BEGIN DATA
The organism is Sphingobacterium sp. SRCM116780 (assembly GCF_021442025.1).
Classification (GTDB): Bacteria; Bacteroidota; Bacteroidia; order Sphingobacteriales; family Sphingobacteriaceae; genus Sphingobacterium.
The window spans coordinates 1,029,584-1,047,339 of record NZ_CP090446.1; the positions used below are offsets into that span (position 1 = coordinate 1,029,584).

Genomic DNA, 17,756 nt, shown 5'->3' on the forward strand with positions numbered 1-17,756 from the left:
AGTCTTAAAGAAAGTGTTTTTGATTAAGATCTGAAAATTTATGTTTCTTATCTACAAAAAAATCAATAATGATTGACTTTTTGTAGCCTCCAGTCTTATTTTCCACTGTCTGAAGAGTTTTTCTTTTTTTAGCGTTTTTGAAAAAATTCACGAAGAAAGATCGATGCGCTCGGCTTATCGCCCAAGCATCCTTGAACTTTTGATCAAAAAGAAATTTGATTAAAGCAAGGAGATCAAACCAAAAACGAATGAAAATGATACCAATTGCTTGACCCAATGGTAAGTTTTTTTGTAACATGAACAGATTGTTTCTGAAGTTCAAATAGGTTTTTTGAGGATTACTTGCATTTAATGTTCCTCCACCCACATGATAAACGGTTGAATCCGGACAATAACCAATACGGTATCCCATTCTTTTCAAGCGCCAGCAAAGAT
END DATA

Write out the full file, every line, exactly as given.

The organism is Sphingobacterium sp. SRCM116780 (assembly GCF_021442025.1).
Classification (GTDB): Bacteria; Bacteroidota; Bacteroidia; order Sphingobacteriales; family Sphingobacteriaceae; genus Sphingobacterium.
The window spans coordinates 1,029,584-1,047,339 of record NZ_CP090446.1; the positions used below are offsets into that span (position 1 = coordinate 1,029,584).

Genomic DNA, 17,756 nt, shown 5'->3' on the forward strand with positions numbered 1-17,756 from the left:
AGTCTTAAAGAAAGTGTTTTTGATTAAGATCTGAAAATTTATGTTTCTTATCTACAAAAAAATCAATAATGATTGACTTTTTGTAGCCTCCAGTCTTATTTTCCACTGTCTGAAGAGTTTTTCTTTTTTTAGCGTTTTTGAAAAAATTCACGAAGAAAGATCGATGCGCTCGGCTTATCGCCCAAGCATCCTTGAACTTTTGATCAAAAAGAAATTTGATTAAAGCAAGGAGATCAAACCAAAAACGAATGAAAATGATACCAATTGCTTGACCCAATGGTAAGTTTTTTTGTAACATGAACAGATTGTTTCTGAAGTTCAAATAGGTTTTTTGAGGATTACTTGCATTTAATGTTCCTCCACCCACATGATAAACGGTTGAATCCGGACAATAACCAATACGGTATCCCATTCTTTTCAAGCGCCAGCAAAGAT